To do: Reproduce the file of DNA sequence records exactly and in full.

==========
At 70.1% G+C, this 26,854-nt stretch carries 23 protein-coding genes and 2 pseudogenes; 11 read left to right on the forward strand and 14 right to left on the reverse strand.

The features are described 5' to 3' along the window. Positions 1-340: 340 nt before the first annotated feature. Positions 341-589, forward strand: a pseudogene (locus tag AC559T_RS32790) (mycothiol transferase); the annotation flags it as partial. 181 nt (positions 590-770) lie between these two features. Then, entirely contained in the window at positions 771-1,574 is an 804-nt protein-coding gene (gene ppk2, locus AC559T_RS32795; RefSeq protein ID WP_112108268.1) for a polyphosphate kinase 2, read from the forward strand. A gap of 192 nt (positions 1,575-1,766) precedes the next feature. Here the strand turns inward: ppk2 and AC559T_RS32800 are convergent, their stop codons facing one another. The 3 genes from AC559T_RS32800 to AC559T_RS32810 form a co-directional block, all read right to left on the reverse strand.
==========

At 70.1% G+C, this 26,854-nt stretch carries 23 protein-coding genes and 2 pseudogenes; 11 read left to right on the forward strand and 14 right to left on the reverse strand.

The features are described 5' to 3' along the window. Positions 1-340: 340 nt before the first annotated feature. Positions 341-589, forward strand: a pseudogene (locus tag AC559T_RS32790) (mycothiol transferase); the annotation flags it as partial. 181 nt (positions 590-770) lie between these two features. Then, entirely contained in the window at positions 771-1,574 is an 804-nt protein-coding gene (gene ppk2, locus AC559T_RS32795; RefSeq protein ID WP_112108268.1) for a polyphosphate kinase 2, read from the forward strand. A gap of 192 nt (positions 1,575-1,766) precedes the next feature. Here the strand turns inward: ppk2 and AC559T_RS32800 are convergent, their stop codons facing one another. The 3 genes from AC559T_RS32800 to AC559T_RS32810 form a co-directional block, all read right to left on the reverse strand.